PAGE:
These days, it’s important to protect yourself from credit and identity fraud. That’s where credit freezes come in. A credit freeze can help you ward off identity thieves and save a lot of money and frustration in the future. Let's take a closer look at what a credit freeze is and how it works.
What is a credit freeze?
Also known as a security freeze, a credit freeze places a lock on your credit report. A credit freeze can stop someone from opening a credit card or loan in your name without your permission. If you’d like to prevent your identity from being stolen, a credit freeze may be worth pursuing.
What happens when you freeze your credit?
When you freeze your credit, credit reporting agencies can’t reveal your credit to anyone requesting it. This means lenders won’t extend credit to you or anyone pretending to be you. Put simply, a credit freeze helps prevent new credit accounts from being opened in your name.
Credit freeze vs. credit lock
While the terms credit freeze and credit lock are similar, there are a few differences between the two. Both a credit freeze and credit lock can restrict access to your credit reports. But a credit freeze is free under federal law, whereas a credit lock is a product that is typically offered at a fee. You can also activate or disable a credit lock instantly through a special app or website, whereas it may take more time to freeze and unfreeze your credit.
Pros and cons of freezing your credit
A credit freeze comes with several benefits and drawbacks, including:
Pro: Protects you from scammers
If you’ve been a victim of identity theft or would like to protect against it, a credit freeze can be a good idea. You’ll likely experience fewer attempts of fraud when your credit is frozen.
Pro: Won’t affect your credit score
A credit freeze won’t impact your credit in any way. You can freeze your credit without worrying about having a lower credit score.
Freezing your credit used to cost money, but fortunately, this is no longer the case. The credit reporting agencies are legally required to offer credit freezes for free.
Con: Not 100% effective
By freezing your credit, you can prevent someone from opening an account in your name without your permission. While a credit freeze may protect against credit fraud, it won’t protect you from having your identity stolen. For instance, let’s say someone steals your credit card number. Unfortunately, a credit freeze won’t stop them from making unauthorized purchases with your card.
Con: You’ll need to lift the freeze when applying for new credit
If you decide to apply for credit with a credit freeze, you’ll need to lift it temporarily or permanently. Otherwise, the lender won’t be able to view your reports during their credit check.
How to freeze your credit
Here are some steps you can take to freeze your credit:
1. Gather relevant documents: Before you begin the credit freeze process, make sure you have your Social Security number and a photo ID, like a driver’s license or passport, on hand. You might also need to provide proof of residence, like a recent utility bill.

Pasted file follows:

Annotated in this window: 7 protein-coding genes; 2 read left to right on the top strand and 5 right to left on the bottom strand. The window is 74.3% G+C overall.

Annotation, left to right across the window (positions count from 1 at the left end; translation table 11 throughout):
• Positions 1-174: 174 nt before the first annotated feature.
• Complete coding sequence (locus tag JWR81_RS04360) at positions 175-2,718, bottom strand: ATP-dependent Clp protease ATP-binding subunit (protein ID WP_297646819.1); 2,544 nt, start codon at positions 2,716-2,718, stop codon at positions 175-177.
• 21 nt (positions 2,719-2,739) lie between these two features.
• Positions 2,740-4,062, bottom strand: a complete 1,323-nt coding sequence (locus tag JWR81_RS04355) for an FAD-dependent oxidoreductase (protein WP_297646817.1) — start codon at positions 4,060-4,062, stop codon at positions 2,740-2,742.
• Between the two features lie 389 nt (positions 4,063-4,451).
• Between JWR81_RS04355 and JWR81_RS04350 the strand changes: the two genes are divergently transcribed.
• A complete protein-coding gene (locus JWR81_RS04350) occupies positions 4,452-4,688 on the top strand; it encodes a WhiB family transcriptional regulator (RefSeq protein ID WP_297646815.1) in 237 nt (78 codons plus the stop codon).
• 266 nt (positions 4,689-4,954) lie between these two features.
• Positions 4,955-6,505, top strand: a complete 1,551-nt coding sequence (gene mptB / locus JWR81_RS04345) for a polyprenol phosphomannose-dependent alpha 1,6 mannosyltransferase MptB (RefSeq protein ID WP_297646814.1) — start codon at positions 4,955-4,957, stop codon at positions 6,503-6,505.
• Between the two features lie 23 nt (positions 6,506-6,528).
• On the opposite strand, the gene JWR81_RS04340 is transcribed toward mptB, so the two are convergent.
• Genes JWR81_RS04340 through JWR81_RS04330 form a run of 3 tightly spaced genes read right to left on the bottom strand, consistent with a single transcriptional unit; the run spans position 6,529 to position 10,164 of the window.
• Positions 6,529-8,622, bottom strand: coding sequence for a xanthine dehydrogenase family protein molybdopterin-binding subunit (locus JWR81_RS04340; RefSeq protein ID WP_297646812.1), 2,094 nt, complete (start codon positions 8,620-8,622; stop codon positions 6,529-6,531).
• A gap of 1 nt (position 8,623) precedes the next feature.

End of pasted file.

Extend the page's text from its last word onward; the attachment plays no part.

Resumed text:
2. Contact the credit bureaus: To place a credit freeze on your credit files, you’ll need to reach out to each of the three credit reporting agencies directly online, by phone, or in writing. Here’s their contact information:
- Equifax: Call 800-685-1111, go to the website, or mail your request to: Equifax Information Services LLC, P.O. Box 105788, Atlanta, GA 30348.
- Experian: Call 888-397-3742, go to the website, or mail your request to: Experian Security Freeze, P.O. Box 9554, Allen, TX 75013.
- TransUnion: Call 888-909-8872, go to the website, or mail your request to: TransUnion P.O. Box 160, Woodlyn, PA 19094.
3. Wait for your PIN: Once you confirm your identity and make the request, you’ll receive a PIN. Keep your PIN in a safe place because you may need it eventually to unfreeze your account.
How to unfreeze your credit
To unfreeze your credit reports, contact the bureaus you used to freeze them online or by phone. While you can also notify them of your request by mail, doing so will take longer. Note that you’ll likely need to provide the PIN or password you received when you first froze your credit.
Can I get a loan with a credit freeze?
If you want to apply for a loan, you’ll have to request a temporary lift of your credit freeze. This can allow lenders to access your credit reports when they determine whether you qualify for the loan. If your credit account is frozen and they’re unable to check your credit, they may reject your application.
Should I freeze my credit?
A credit freeze may make sense if you think your personal information has been compromised or you’ve been a victim of identity theft. But if you’re actively looking for a loan or a credit card, you might want to wait to freeze your credit. Do some research and consider your options and financial situation when deciding whether freezing your credit is the right choice for you.